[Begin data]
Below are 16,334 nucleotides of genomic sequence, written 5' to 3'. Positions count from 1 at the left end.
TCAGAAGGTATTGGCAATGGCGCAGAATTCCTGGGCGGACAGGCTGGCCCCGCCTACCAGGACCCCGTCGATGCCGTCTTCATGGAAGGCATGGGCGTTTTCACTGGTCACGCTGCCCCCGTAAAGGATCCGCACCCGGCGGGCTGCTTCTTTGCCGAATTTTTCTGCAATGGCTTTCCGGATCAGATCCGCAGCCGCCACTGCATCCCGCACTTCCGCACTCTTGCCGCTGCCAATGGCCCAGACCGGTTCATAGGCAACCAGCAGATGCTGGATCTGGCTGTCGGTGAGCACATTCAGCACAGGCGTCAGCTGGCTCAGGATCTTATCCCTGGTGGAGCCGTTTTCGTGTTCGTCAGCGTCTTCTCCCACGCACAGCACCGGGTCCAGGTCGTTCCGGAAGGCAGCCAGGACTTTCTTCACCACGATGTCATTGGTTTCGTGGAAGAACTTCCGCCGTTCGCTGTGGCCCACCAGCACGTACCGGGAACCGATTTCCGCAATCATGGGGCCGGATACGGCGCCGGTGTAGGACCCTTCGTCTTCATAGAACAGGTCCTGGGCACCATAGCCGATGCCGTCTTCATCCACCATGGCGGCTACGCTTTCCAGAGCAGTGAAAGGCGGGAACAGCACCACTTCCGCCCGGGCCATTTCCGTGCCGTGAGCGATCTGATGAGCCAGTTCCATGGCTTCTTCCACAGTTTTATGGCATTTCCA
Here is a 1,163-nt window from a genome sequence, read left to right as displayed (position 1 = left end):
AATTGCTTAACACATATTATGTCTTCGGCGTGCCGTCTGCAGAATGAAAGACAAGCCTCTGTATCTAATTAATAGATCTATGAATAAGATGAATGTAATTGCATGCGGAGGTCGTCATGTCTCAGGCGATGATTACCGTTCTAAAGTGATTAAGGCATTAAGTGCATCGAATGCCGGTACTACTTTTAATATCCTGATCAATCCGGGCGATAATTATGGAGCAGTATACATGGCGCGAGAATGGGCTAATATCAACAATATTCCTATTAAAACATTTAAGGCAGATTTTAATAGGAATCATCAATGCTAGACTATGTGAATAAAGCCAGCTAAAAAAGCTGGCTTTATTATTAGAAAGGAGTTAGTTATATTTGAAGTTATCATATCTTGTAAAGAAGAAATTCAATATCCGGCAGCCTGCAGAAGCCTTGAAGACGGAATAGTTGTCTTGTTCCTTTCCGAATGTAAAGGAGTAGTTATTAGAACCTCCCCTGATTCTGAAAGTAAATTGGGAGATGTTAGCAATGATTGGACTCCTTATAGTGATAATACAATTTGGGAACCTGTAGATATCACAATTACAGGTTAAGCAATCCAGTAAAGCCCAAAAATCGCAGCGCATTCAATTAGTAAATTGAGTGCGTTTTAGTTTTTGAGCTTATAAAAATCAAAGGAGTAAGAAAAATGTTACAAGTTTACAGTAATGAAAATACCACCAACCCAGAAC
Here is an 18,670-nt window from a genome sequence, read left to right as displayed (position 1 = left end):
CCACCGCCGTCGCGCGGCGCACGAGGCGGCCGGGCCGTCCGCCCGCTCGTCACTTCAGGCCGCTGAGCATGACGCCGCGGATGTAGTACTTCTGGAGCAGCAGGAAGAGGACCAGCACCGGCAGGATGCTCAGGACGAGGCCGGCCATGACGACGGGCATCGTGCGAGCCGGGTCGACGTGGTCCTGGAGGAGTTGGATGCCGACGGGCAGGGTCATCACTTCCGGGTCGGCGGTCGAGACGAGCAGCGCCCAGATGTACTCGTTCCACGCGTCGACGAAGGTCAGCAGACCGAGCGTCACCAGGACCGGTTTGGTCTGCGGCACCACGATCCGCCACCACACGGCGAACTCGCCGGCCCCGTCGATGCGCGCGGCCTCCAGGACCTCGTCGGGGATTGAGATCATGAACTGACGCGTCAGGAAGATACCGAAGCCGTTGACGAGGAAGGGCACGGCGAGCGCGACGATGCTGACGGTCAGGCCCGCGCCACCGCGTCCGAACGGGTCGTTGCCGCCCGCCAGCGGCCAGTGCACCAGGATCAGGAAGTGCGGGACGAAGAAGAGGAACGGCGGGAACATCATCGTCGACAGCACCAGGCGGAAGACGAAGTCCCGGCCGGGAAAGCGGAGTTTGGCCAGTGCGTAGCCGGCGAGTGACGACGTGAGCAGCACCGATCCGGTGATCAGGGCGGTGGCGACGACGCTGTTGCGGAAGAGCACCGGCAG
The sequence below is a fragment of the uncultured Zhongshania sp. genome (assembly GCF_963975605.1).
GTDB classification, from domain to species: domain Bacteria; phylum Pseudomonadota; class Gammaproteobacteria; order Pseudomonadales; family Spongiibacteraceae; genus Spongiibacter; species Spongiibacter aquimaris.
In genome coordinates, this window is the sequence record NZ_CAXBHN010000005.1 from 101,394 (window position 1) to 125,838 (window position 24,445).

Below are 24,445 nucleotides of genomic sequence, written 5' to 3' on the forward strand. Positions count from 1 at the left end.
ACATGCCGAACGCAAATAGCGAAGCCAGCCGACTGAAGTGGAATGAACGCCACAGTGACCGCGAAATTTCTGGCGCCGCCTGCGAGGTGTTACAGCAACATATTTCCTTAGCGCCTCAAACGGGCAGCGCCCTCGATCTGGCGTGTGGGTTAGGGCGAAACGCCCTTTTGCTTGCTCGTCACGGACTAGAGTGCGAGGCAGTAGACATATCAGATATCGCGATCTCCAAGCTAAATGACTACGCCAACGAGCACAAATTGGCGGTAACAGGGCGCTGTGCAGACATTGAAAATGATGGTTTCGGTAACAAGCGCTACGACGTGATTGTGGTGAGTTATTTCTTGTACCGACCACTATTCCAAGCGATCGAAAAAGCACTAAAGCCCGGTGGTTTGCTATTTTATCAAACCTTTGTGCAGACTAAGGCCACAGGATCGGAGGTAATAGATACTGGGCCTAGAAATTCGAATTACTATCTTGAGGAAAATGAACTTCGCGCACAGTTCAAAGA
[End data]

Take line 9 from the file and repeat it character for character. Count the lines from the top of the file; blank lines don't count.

In genome coordinates, this window is the sequence record NZ_CAXBHN010000005.1 from 101,394 (window position 1) to 125,838 (window position 24,445).